Before joining Opmantek I had a long and convoluted career working with Cisco (twice) and Macquarie Bank performing many roles, from Network Consulting Engineer to Technical Leader to Network Architect then Solution Architect.

During this time I worked with big problems, networks with 15,000 routers in 2000, how to scale things, what to do with data from 500,000 devices, and learnt the importance of architecture, I also learnt a lot about knowledge, how tangible and intangible it can be.

In 2011 I joined Opmantek as CTO, we needed to do many things and I started thinking of the holes with network management systems I had designed before and what people needed to be able to do their jobs better and I have been working with the Opmantek customers and team since then on building software which complements NMIS and leverages all that information. I knew that the founding principles of NMIS had worked so we kept them.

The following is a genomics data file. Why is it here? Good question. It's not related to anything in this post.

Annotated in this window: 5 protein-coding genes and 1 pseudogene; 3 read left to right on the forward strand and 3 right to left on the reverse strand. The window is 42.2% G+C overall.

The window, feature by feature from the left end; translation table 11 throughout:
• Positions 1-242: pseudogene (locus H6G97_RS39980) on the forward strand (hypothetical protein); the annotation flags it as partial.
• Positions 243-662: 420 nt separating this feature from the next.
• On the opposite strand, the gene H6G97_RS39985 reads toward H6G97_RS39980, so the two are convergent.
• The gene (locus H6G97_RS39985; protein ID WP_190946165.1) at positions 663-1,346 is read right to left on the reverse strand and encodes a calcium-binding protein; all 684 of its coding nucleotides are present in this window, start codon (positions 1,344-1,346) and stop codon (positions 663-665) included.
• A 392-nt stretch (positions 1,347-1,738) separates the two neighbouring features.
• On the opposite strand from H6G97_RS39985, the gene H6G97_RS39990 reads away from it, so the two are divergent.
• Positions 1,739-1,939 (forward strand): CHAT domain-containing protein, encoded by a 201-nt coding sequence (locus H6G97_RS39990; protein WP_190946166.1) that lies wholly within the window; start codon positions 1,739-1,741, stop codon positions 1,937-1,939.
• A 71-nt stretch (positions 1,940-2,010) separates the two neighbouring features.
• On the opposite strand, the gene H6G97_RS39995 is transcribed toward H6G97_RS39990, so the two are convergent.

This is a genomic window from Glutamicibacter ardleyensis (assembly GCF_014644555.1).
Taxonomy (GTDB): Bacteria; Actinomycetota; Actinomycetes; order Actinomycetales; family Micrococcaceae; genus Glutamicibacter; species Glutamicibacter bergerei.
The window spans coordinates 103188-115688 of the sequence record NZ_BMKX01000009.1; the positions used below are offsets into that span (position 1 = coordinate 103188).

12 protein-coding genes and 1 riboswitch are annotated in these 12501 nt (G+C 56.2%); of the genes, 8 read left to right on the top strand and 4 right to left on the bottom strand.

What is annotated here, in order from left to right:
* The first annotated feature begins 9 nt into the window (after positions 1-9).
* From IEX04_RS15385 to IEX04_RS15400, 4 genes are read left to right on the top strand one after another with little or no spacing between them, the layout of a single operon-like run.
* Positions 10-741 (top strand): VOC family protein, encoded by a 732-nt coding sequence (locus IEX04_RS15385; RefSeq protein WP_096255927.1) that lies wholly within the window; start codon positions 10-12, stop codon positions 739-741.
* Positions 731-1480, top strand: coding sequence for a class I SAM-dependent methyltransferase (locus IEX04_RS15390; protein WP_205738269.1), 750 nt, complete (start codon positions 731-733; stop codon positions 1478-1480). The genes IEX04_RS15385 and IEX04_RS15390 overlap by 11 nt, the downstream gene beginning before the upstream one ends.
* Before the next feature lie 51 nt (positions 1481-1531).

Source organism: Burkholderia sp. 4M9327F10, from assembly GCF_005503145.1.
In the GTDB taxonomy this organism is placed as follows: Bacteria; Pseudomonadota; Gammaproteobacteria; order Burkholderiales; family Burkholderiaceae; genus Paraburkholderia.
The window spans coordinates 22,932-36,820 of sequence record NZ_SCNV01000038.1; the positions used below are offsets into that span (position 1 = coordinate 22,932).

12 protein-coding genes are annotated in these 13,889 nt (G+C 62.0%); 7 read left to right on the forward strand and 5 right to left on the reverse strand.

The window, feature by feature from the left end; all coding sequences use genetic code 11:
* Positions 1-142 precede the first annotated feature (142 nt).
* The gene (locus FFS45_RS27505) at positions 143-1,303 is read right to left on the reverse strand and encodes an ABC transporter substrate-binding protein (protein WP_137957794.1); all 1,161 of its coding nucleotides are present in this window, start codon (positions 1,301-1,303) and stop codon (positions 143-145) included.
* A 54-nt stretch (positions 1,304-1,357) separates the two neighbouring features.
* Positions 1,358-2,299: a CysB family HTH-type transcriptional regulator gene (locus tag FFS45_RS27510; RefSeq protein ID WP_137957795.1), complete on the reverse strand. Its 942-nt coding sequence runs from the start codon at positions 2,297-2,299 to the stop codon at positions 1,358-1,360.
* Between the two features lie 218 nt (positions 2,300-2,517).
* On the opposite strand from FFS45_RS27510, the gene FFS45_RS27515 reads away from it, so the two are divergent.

Our focus has been around building knowledge systems, software which captures engineering knowledge and experience and encapsulates it so that companies can use our software to bolster their teams, allowing less skilled and experienced team members to leverage the knowledge already in our products as well as being able to add organisation specific knowledge.

Opmantek have also delivered a framework which supports knowledge automation. Allowing operational knowledge to be captured and then automated when needed.

I am very excited about the capabilities which Opmantek can deliver to an organisation and how those capabilities can help companies and especially their staff to do their jobs more effectively and efficiently.